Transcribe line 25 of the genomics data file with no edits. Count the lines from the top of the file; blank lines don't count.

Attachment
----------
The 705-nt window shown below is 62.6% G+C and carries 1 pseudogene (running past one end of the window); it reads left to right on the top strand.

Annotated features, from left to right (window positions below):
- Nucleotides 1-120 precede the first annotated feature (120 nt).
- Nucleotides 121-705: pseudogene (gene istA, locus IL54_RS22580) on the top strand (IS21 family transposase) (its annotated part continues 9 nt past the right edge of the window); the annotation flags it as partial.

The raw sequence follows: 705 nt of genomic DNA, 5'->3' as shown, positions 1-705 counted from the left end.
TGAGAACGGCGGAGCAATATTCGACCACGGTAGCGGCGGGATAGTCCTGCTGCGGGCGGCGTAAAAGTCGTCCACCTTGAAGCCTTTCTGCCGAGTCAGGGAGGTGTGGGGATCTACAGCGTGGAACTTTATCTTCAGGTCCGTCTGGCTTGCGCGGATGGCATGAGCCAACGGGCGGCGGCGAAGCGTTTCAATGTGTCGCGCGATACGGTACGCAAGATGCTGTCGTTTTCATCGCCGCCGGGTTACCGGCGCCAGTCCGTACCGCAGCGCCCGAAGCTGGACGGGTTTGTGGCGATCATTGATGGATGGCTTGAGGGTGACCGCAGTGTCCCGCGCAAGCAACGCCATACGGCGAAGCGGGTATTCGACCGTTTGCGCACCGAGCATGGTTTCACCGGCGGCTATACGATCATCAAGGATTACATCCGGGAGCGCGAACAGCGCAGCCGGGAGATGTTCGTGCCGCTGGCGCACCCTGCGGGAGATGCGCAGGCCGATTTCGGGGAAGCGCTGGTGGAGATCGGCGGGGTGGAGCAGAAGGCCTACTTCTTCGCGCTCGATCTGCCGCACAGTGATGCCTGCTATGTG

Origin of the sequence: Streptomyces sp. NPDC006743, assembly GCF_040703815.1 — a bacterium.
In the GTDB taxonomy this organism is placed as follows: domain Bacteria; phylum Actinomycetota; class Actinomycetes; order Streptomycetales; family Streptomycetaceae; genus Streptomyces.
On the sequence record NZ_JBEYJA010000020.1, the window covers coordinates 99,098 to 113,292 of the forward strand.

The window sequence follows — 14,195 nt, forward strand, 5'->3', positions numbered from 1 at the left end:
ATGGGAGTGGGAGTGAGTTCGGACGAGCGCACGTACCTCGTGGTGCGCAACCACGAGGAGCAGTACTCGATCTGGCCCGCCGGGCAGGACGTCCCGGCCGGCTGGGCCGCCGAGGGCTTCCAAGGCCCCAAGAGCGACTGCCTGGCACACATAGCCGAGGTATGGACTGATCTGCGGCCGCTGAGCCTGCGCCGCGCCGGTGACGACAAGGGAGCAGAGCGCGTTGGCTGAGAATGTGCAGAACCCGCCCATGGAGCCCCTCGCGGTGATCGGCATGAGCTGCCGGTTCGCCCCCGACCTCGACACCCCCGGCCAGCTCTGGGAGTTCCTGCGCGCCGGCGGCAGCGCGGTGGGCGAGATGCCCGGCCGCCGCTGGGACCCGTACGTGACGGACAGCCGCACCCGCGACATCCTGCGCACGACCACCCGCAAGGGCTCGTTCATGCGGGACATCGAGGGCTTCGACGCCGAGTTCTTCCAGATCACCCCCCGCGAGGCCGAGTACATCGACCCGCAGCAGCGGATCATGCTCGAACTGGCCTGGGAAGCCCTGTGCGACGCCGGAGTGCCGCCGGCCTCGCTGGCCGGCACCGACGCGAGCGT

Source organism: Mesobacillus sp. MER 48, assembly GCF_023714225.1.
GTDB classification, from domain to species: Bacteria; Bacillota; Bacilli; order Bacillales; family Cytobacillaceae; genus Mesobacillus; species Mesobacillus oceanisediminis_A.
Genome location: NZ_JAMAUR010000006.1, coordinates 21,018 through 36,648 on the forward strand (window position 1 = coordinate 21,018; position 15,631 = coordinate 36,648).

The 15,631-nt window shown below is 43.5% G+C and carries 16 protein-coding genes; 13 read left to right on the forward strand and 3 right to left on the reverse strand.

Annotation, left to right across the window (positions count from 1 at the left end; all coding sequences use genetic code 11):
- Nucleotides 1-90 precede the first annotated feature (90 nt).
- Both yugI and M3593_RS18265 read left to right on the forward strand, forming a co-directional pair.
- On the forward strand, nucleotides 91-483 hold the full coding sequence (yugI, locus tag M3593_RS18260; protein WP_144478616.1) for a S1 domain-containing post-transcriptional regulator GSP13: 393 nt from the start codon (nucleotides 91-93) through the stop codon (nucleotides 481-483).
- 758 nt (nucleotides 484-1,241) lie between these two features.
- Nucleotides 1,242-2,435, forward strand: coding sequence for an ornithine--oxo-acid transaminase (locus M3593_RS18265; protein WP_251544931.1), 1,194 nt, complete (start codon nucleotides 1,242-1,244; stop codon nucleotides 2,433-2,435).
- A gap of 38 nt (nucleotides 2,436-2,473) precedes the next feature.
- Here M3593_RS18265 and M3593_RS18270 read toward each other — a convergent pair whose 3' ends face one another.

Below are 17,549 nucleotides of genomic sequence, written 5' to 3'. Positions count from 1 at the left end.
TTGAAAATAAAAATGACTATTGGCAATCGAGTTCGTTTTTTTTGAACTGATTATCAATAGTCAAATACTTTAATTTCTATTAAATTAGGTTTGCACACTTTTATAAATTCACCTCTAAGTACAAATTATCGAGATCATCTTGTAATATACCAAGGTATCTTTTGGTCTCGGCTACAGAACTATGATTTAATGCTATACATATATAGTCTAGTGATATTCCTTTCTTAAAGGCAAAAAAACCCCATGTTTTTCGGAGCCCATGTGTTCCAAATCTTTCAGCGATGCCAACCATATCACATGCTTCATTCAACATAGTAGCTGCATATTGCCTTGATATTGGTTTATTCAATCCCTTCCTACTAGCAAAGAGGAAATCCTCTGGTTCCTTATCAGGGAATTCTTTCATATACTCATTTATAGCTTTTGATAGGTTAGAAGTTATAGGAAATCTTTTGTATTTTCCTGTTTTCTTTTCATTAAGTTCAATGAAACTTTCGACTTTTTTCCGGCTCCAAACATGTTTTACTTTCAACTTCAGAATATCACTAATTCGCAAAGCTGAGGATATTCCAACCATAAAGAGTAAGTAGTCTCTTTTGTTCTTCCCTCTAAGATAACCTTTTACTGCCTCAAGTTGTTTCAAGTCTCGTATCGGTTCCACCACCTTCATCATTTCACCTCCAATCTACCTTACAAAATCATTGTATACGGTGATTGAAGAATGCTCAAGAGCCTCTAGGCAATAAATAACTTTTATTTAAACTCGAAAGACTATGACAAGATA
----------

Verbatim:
TTGAAAATAAAAATGACTATTGGCAATCGAGTTCGTTTTTTTTGAACTGATTATCAATAGTCAAATACTTTAATTTCTATTAAATTAGGTTTGCACACTTTTATAAATTCACCTCTAAGTACAAATTATCGAGATCATCTTGTAATATACCAAGGTATCTTTTGGTCTCGGCTACAGAACTATGATTTAATGCTATACATATATAGTCTAGTGATATTCCTTTCTTAAAGGCAAAAAAACCCCATGTTTTTCGGAGCCCATGTGTTCCAAATCTTTCAGCGATGCCAACCATATCACATGCTTCATTCAACATAGTAGCTGCATATTGCCTTGATATTGGTTTATTCAATCCCTTCCTACTAGCAAAGAGGAAATCCTCTGGTTCCTTATCAGGGAATTCTTTCATATACTCATTTATAGCTTTTGATAGGTTAGAAGTTATAGGAAATCTTTTGTATTTTCCTGTTTTCTTTTCATTAAGTTCAATGAAACTTTCGACTTTTTTCCGGCTCCAAACATGTTTTACTTTCAACTTCAGAATATCACTAATTCGCAAAGCTGAGGATATTCCAACCATAAAGAGTAAGTAGTCTCTTTTGTTCTTCCCTCTAAGATAACCTTTTACTGCCTCAAGTTGTTTCAAGTCTCGTATCGGTTCCACCACCTTCATCATTTCACCTCCAATCTACCTTACAAAATCATTGTATACGGTGATTGAAGAATGCTCAAGAGCCTCTAGGCAATAAATAACTTTTATTTAAACTCGAAAGACTATGACAAGATA